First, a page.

Django provides an friendly Object Relational Mapping (ORM) framework. In several of my data analysis projects, I used Django ORM to process millions of logcat data generated by hundreds of Android phones. Here are some of the experiences and tips that helps making the processing just a bit faster.


First of all, set DEBUG to False in With DEBUG as True, Django will keep in memory the DB queries it has run so far, which lead to memory leak if you have a large batch of importing work.

Control Transaction Manually

By default, Django will wrap each database operation a separate transaction, and commit them automatically. Accessing database frequently definitely will slow you down, especially when all you want to do is just to insert (a large amount of) data. Django's transaction module provides several functions to let you control when to commit the transaction. My favorite one is to use transaction.commit_on_success to wrap the function that import data for a individual device. An addition benefit is, now you know the data importing for each device either finished completely, or didn't get imported at all. So if something wrong happens during the importing, or you have to stop it in the middle for some reason. Next time when you rerun the importing, you won't get duplicate rows!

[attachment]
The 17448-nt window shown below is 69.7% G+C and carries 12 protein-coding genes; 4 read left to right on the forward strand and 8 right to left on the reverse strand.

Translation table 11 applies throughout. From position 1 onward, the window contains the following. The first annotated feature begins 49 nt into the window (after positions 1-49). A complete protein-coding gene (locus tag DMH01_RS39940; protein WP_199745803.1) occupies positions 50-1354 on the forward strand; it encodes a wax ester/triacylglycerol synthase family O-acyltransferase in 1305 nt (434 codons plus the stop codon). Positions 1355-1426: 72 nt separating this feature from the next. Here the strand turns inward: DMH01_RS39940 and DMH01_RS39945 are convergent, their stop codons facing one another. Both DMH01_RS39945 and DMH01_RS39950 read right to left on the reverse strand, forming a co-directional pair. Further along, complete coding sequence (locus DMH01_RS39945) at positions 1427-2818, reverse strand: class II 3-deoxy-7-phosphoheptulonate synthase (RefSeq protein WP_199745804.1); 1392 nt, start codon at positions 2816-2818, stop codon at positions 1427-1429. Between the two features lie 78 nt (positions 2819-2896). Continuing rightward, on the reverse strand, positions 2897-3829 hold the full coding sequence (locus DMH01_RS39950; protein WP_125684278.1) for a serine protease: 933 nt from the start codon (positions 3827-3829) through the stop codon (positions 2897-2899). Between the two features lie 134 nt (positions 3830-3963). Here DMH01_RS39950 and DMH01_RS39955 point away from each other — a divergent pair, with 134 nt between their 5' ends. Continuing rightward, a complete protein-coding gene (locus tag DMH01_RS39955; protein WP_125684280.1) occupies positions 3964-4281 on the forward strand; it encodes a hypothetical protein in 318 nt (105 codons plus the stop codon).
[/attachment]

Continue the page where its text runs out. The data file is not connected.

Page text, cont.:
Bulk Create Rows

When you have lots of data that you want to import into the database, instead of call each objects save function individually, you can store them in a list and use the object manager's bulk_create function. It'll insert the list of objects into the database "in an efficient manner". Use this technique together with the transaction.commite_on_success mentioned above, the data importing should be fast enough.


Now all the raw data is imported into database, the next thing you want to do is probably run second pass of processing, filtering, or whatever. When the data size is large, it's unlikely that you need to use them again and again. Most of the time, you just want to iterate through each log line, get some statistical information, or some simple computation. So after you construct your (crazy) query set, you want to add an .iterator() function after it, so Django knows you just want to iterate the data once, and will not bother to cache them. Otherwise, Django will cache the query results, and soon you will find your system freezes, and the kernel does nothing but swapping...

Reset Queries And Garbage Collection

Every now and then you can also reset Django queries manually with the reset_queries function, and trigger garbage collection using gc.collect(). They'll help you to further reduce memory usage.


Database access optimization